Wind turbines mechanism to produce electrical power is basically using the power of the wind to rotate an electrical generator. Wind moves through the blades, generating lift and exerting a turning force. The rotating blades turn a shaft inside the nacelle, which transferred into a gearbox. The gearbox has the ability to increase the rotational speed to that value which is optimum for the generator used, which uses magnetic fields to convert the rotational energy into electrical energy.

The power output moves to a transformer, which converts the electricity from the generator to the appropriate voltage for the power system. The basic components included in the representation of a typical wind turbine generator are shown in Figure below:

2.1 Power Output from an Ideal Turbine:

The kinetic energy in a parcel of air of mass, m, flowing at speed, vw in the x direction is:

where, U is the kinetic energy in joule, A is the cross-sectional area in m2, ? is

the air density in kg/m3, and x is the thickness of the parcel in m. The kinetic energy increasing uniformly with x, because the mass is increasing uniformly.

The output power in the wind, Pw, is the time derivative of the kinetic energy:

2.2 Power Output from Practical Turbines:

The fraction of power extracted from the power in the wind by a practical wind turbine is represented by Cp, which stands for the coefficient of performance or power coefficient.

The actual mechanical power output can be written as:

where, R is the blade radius of the wind turbine (m), Vw is the wind speed (m/sec), and ? is the air density (kg/m3). The coefficient of performance is not constant, but varies with the wind speed, the rotational speed of the turbine, and turbine blade parameters such as angle of attack and pitch angle. Generally, it is said that power coefficient, Cp, is a function of tip speed ratio, ?, and blade pitch angle, ? (deg). The tip speed ratio is defined as:

where, ?R is the mechanical angular velocity of the turbine rotor in rad/s, and Vw is the wind speed in m/s. The angular velocity ?R calculated from the rotational speed, n (r/min) by the equation:

1. Fixed-speed Wind Turbine Models:

A fixed-speed wind turbine with a squirrel cage induction generator is the simplest type of wind turbine technology. It has a turbine that converts the kinetic energy of wind into mechanical energy. The generator, which is a squirrel cage induction Generator, then transforms the mechanical energy into electrical energy and delivers the energy directly to the grid.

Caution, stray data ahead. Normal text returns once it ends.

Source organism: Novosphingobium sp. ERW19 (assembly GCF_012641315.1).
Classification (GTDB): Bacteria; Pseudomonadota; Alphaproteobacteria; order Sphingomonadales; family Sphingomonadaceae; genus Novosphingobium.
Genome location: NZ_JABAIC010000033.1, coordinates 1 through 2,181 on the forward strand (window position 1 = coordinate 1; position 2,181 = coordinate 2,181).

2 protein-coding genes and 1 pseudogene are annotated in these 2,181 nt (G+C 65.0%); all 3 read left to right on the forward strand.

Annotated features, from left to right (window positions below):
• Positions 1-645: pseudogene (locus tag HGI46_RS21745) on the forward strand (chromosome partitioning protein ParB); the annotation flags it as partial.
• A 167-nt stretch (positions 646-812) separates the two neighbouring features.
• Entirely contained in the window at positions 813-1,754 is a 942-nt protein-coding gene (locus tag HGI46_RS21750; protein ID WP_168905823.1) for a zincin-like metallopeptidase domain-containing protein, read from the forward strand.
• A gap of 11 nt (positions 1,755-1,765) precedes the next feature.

Noted that the rotational speed of the generator, depending on the number of poles,

is relatively high (in the order of 1000 – 1500 rpm for a 50 Hz system frequency). Such a rotational speed is too high for the turbine rotor speed in respect to the turbine efficiency and mechanical stress. For this reason, the generator speed must be stepped down using a gearbox with an appropriate gear ratio.

The relation between pole pairs and rotational speed is as follows:

where, f is the frequency of the stator voltage, p is the number of pole pairs, and ?s is the generator rotor speed (rpm).

3.1 Fault Response of a Fixed-Speed Wind Turbine:

The fault response of a fixed-speed wind turbine is determined by drive-train and generator response. As long as the driving torque variations are supposed to be slower than a considered grid fault duration, the driving torque of the generator shaft is supposed to be constant. Generator models of different complications were evaluated and compared with measurements.

3.2 Fixed Speed Wind Turbine Characteristics:

The modeling of a wind turbine rotor is somewhat complicated. According to the blade element theory, shafts and blades modelling need complicated and lengthy calculations. Detailed and accurate information about rotor geometry are also needed. For that reason, taking into consideration only the electrical behavior of the system, a simplified method of modeling the wind turbine blade and shaft is normally applied. In general, for fixed speed wind turbine applications, the following Cp equations have been used:

2. Variable Speed wind Turbine:

One of the current investment directions of a wind generation is to use variable speed wind turbine (VSWT) driving a doubly fed induction generator (DFIG), wound field synchronous generator (WFSG) or permanent magnet synchronous generator (PMSG). The main benefit of variable speed operation is that more energy can be generated for a specific wind speed system depends on the generator.

However, the electrical efficiency drops due to the losses in the power electronic converters that are essential for variable speed operation, the aerodynamic efficiency increases due to variable speed operation. In addition, the mechanical stress is less because the rotor acts as a flywheel storage (storing energy temporarily), reducing the drive train torque variations.

In a semi-variable speed turbine, a winding type induction generator of which the rotor resistance can be changed by power electronics is used widely.

By changing the rotor resistance, the torque/speed behavior of the generator is shifted, and about a 10% rotor speed drop from the nominal rotor speed is possible. In this generating system, a limited variable speed capability is achieved at relatively low cost.

Other variations are a conventional synchronous generator and a squirrel cage induction generator connected to the wind turbine through a gearbox and to the grid by a power electronics converter of the full generator nominal rating.

4.1 Variable Speed Wind Turbine Characteristics:

To calculate Cp for the given values of ? and ?, the following numerical approximations have been used:

For a VSWT, generated active power depends on the power coefficient, Cp, which is related to the proportion of power extracted from the wind hitting the wind turbine blades.